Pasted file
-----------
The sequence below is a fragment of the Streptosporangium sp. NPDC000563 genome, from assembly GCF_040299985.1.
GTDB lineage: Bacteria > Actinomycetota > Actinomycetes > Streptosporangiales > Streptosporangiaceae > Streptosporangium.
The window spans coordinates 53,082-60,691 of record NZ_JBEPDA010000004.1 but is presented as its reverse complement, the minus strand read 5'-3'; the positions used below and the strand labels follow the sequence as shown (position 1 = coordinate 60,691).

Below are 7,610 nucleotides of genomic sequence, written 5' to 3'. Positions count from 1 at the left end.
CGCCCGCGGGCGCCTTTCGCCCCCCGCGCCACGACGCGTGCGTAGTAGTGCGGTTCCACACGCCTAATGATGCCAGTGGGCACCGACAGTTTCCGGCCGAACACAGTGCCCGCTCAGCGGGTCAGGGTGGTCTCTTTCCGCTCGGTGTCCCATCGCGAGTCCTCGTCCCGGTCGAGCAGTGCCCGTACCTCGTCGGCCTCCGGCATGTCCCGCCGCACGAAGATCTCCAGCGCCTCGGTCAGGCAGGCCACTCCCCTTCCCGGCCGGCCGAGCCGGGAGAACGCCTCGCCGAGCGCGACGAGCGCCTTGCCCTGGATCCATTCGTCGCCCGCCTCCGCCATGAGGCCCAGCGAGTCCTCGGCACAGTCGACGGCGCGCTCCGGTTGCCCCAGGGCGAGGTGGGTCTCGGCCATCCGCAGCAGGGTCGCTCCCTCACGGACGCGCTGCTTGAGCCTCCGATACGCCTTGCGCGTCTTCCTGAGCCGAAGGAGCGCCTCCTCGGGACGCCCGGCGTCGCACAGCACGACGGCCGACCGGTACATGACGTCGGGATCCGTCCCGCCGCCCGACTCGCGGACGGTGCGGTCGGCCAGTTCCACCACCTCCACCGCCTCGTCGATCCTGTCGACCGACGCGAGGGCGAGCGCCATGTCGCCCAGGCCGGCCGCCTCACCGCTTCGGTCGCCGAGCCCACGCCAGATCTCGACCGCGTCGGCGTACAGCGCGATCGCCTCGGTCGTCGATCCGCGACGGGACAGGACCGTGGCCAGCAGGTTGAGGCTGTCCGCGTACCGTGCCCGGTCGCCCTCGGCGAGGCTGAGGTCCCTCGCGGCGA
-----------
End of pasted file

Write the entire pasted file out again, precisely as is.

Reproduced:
The sequence below is a fragment of the Streptosporangium sp. NPDC000563 genome, from assembly GCF_040299985.1.
GTDB lineage: Bacteria > Actinomycetota > Actinomycetes > Streptosporangiales > Streptosporangiaceae > Streptosporangium.
The window spans coordinates 53,082-60,691 of record NZ_JBEPDA010000004.1 but is presented as its reverse complement, the minus strand read 5'-3'; the positions used below and the strand labels follow the sequence as shown (position 1 = coordinate 60,691).

Below are 7,610 nucleotides of genomic sequence, written 5' to 3'. Positions count from 1 at the left end.
CGCCCGCGGGCGCCTTTCGCCCCCCGCGCCACGACGCGTGCGTAGTAGTGCGGTTCCACACGCCTAATGATGCCAGTGGGCACCGACAGTTTCCGGCCGAACACAGTGCCCGCTCAGCGGGTCAGGGTGGTCTCTTTCCGCTCGGTGTCCCATCGCGAGTCCTCGTCCCGGTCGAGCAGTGCCCGTACCTCGTCGGCCTCCGGCATGTCCCGCCGCACGAAGATCTCCAGCGCCTCGGTCAGGCAGGCCACTCCCCTTCCCGGCCGGCCGAGCCGGGAGAACGCCTCGCCGAGCGCGACGAGCGCCTTGCCCTGGATCCATTCGTCGCCCGCCTCCGCCATGAGGCCCAGCGAGTCCTCGGCACAGTCGACGGCGCGCTCCGGTTGCCCCAGGGCGAGGTGGGTCTCGGCCATCCGCAGCAGGGTCGCTCCCTCACGGACGCGCTGCTTGAGCCTCCGATACGCCTTGCGCGTCTTCCTGAGCCGAAGGAGCGCCTCCTCGGGACGCCCGGCGTCGCACAGCACGACGGCCGACCGGTACATGACGTCGGGATCCGTCCCGCCGCCCGACTCGCGGACGGTGCGGTCGGCCAGTTCCACCACCTCCACCGCCTCGTCGATCCTGTCGACCGACGCGAGGGCGAGCGCCATGTCGCCCAGGCCGGCCGCCTCACCGCTTCGGTCGCCGAGCCCACGCCAGATCTCGACCGCGTCGGCGTACAGCGCGATCGCCTCGGTCGTCGATCCGCGACGGGACAGGACCGTGGCCAGCAGGTTGAGGCTGTCCGCGTACCGTGCCCGGTCGCCCTCGGCGAGGCTGAGGTCCCTCGCGGCGA